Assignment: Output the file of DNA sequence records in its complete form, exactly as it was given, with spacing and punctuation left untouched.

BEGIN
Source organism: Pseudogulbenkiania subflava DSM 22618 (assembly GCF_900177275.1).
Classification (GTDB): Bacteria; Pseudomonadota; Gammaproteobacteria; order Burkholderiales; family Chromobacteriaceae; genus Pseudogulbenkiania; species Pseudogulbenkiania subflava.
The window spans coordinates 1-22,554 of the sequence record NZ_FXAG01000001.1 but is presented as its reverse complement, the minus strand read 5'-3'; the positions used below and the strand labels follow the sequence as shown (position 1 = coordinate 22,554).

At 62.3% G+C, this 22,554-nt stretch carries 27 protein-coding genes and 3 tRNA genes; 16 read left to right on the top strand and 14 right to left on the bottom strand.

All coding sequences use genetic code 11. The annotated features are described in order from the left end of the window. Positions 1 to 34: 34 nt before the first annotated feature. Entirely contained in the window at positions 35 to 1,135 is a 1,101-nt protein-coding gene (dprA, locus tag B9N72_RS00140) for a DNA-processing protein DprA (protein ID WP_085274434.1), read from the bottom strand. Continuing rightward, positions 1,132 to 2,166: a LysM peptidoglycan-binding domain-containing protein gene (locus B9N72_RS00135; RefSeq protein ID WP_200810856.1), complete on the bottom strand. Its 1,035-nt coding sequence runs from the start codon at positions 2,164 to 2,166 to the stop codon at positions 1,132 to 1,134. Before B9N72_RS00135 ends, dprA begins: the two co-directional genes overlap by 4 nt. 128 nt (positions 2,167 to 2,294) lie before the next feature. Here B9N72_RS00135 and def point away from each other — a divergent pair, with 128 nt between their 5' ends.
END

Source organism: Pseudogulbenkiania subflava DSM 22618 (assembly GCF_900177275.1).
Classification (GTDB): Bacteria; Pseudomonadota; Gammaproteobacteria; order Burkholderiales; family Chromobacteriaceae; genus Pseudogulbenkiania; species Pseudogulbenkiania subflava.
The window spans coordinates 1-22,554 of the sequence record NZ_FXAG01000001.1 but is presented as its reverse complement, the minus strand read 5'-3'; the positions used below and the strand labels follow the sequence as shown (position 1 = coordinate 22,554).

At 62.3% G+C, this 22,554-nt stretch carries 27 protein-coding genes and 3 tRNA genes; 16 read left to right on the top strand and 14 right to left on the bottom strand.

All coding sequences use genetic code 11. The annotated features are described in order from the left end of the window. Positions 1 to 34: 34 nt before the first annotated feature. Entirely contained in the window at positions 35 to 1,135 is a 1,101-nt protein-coding gene (dprA, locus tag B9N72_RS00140) for a DNA-processing protein DprA (protein ID WP_085274434.1), read from the bottom strand. Continuing rightward, positions 1,132 to 2,166: a LysM peptidoglycan-binding domain-containing protein gene (locus B9N72_RS00135; RefSeq protein ID WP_200810856.1), complete on the bottom strand. Its 1,035-nt coding sequence runs from the start codon at positions 2,164 to 2,166 to the stop codon at positions 1,132 to 1,134. Before B9N72_RS00135 ends, dprA begins: the two co-directional genes overlap by 4 nt. 128 nt (positions 2,167 to 2,294) lie before the next feature. Here B9N72_RS00135 and def point away from each other — a divergent pair, with 128 nt between their 5' ends.